Obviously, this already violates the rule I established two paragraphs up, and I don’t envy the poor bastard (me) who is responsible for writing the algorithm that works through all the frames and sprite layers in order to serve up the sprite that was clicked… if any!  Not only that, but it must do so in a manner that doesn’t severely impact performance for that game cycle.  How would it look if every time the player clicked the mouse, the game froze for an eighth of a second just to figure out what it was they were clicking at?

If you’re waiting for ol’ Syndog to pull a proverbial rabbit out of his hat with some slick mathematical solution coupled with a brilliant coding twist, expect to be waiting a while.  I get the feeling the solution to this problem will require a lot of experimentation and trial & error engineering to pull it off.

But just because my hat is bereft of all lagomorphs in this matter, that doesn’t mean I don’t have a few tricks up my sleeve.

The first is a flag I’ve already implemented the Frame class, labeling it as mouse-sensitive.  If there are no “clickable” sprites in a particular frame, then there’s no reason why the mouse click algorithm should consider that frame at all.  That alone can cut out a huge number of sprites from the process of elimination.

Another idea I had was to make only one frame mouse-sensitive at any given time, which would narrow the field even further, but I think that’s too impractical a limitation to place on the game developer.  When it comes to the organization of their sprites among the screen’s frames, I want them to have as much liberty as possible.  Mouse sensitivity will certainly affect the way they organize their sprites among the frames, but I don’t consider it overly restrictive, as having only one mouse-sensitive frame would be.

One way or another, I’ll work it out.  Who knows?  Maybe I’ll get lucky, and the process won’t be all that intense to begin with, and I’ll find I was concerned over nothing.  Were I a gambling man, that’s not the way I would bet, but stranger things have happened.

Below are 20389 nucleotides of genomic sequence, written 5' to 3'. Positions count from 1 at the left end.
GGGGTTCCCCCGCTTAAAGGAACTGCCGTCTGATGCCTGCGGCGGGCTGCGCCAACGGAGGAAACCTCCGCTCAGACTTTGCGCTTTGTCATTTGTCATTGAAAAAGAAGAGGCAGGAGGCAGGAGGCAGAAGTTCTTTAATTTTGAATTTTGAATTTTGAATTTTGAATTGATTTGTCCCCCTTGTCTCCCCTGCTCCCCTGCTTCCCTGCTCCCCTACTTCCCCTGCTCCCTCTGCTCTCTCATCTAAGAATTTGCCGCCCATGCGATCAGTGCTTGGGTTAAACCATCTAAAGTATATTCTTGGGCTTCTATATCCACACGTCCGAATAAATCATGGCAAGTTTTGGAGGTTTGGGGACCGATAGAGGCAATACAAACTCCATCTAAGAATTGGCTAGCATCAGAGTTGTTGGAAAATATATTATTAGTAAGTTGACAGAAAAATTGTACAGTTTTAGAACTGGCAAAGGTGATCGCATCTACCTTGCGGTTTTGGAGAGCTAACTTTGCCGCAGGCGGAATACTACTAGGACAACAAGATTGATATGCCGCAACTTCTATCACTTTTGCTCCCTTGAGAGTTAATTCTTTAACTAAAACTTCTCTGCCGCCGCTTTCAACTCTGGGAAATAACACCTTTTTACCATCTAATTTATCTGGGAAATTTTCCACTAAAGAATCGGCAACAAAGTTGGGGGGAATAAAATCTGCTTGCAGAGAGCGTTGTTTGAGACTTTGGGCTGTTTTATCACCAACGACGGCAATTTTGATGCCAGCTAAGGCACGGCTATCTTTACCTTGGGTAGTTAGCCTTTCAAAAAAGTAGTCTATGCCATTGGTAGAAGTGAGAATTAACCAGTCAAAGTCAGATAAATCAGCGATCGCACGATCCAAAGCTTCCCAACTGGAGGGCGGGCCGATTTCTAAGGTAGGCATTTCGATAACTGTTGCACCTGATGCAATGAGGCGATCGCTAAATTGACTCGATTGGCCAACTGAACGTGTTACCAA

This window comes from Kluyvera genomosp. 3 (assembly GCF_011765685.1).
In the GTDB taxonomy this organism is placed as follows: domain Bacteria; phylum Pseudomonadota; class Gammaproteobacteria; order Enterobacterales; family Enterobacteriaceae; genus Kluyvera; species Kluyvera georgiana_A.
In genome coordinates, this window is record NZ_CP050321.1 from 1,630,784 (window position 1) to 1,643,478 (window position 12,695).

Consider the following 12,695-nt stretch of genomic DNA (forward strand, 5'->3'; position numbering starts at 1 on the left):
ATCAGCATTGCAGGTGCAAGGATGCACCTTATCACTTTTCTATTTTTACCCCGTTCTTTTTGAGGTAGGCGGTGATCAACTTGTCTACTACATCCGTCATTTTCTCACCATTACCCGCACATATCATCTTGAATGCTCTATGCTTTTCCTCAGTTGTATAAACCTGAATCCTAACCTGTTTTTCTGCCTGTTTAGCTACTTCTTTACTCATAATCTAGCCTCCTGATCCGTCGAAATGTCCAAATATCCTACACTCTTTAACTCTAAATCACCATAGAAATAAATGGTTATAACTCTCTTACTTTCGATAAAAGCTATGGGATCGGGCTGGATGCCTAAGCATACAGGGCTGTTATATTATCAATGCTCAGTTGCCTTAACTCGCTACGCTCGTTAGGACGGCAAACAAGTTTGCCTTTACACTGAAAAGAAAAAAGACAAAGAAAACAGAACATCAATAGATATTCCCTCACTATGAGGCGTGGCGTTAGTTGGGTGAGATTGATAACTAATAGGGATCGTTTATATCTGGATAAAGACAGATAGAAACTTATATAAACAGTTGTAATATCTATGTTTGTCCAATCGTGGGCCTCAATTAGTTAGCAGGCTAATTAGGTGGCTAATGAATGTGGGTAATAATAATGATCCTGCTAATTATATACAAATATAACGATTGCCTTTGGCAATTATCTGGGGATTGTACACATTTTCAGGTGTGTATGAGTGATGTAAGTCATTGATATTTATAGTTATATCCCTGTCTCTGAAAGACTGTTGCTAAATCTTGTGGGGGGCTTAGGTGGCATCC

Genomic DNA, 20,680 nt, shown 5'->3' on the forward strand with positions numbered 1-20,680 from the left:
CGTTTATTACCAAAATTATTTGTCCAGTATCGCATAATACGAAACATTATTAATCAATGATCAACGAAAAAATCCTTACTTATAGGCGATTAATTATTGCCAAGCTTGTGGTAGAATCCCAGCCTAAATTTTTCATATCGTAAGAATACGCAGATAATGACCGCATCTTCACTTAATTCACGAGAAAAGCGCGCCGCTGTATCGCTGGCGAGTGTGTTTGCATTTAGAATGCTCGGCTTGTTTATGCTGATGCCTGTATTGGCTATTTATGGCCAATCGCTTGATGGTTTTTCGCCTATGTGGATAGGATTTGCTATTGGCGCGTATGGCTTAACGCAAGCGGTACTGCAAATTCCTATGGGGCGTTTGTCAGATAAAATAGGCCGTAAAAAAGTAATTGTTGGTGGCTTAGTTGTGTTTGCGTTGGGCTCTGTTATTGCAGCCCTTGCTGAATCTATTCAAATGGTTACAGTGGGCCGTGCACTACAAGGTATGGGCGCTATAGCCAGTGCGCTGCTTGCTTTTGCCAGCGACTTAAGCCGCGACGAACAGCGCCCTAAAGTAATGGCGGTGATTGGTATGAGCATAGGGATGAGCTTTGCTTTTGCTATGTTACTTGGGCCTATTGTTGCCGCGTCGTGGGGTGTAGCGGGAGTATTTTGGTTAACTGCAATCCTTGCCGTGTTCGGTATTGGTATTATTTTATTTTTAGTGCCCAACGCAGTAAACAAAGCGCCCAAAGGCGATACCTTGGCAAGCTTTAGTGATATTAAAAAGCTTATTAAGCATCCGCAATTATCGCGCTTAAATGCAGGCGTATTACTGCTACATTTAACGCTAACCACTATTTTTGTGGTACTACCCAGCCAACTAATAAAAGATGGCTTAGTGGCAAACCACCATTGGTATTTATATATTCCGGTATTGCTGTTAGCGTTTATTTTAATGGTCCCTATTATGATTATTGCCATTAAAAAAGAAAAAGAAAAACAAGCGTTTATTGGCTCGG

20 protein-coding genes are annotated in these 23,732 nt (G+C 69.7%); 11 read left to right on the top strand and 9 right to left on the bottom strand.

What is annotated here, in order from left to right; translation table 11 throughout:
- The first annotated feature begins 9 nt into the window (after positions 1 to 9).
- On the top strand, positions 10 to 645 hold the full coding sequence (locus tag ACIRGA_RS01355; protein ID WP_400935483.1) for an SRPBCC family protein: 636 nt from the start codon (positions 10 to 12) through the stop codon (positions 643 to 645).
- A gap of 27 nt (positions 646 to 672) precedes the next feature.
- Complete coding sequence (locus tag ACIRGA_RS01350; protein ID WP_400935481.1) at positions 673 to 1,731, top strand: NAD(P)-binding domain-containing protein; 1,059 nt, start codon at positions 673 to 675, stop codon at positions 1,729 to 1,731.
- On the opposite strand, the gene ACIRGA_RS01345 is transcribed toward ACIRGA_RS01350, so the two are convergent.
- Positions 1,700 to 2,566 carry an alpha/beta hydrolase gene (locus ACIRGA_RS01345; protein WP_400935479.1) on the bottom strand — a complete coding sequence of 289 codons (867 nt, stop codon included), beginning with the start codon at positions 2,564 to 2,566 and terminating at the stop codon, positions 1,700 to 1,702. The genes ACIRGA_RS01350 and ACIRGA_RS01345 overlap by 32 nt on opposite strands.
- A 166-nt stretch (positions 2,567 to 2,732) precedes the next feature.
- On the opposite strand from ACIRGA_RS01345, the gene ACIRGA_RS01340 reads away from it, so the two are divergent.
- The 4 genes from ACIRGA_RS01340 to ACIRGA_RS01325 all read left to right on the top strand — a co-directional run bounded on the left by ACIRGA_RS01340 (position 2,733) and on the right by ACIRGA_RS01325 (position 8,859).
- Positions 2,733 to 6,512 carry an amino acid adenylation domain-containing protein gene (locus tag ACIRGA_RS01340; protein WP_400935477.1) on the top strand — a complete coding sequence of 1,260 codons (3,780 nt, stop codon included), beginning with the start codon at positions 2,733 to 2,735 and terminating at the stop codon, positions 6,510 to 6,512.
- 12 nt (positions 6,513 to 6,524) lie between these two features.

Apr 17, 2010 Posted by | VertX™, Video Games | , , | Leave a comment

On To Frames!

All right, so it took more effort than I thought, but after much weeping, wailing and gnashing of teeth (and I don’t mean in a good way), I achieved what I set out to do in my last post.  No longer is the SetUp() method having to check for valid objects among the parent and children along the class hierarchy.  It required a few default objects to be made, which I hadn’t anticipated, but there you have it.  This also bought me the liberty to review the code already in place, and make a few minor adjustments.  Mostly it was eliminating code that I’d written under pretenses that ended up not working out in the end, and I neglected to go back and remove it.

So now, on to frames!

You’re gonna want to slap me around after I spent all that time fussing over sealing the Screen class a couple posts back, but I’m reconsidering the conclusion I reached.

If you’ll recall, I decided against it in order to keep screen creation simple.  If the Screen class isn’t extensible, that means all the custom, game-specific objects that compose a screen (sprites mainly) would have to be instantiated and added to the screen by the outside world, making that code more complex than it needs to be just to set up a screen.  I delight in simplicity, and the mechanism of choice by which I achieve it is through encapsulation.  That means the Screen class will need to be extensible, and I still stand by that.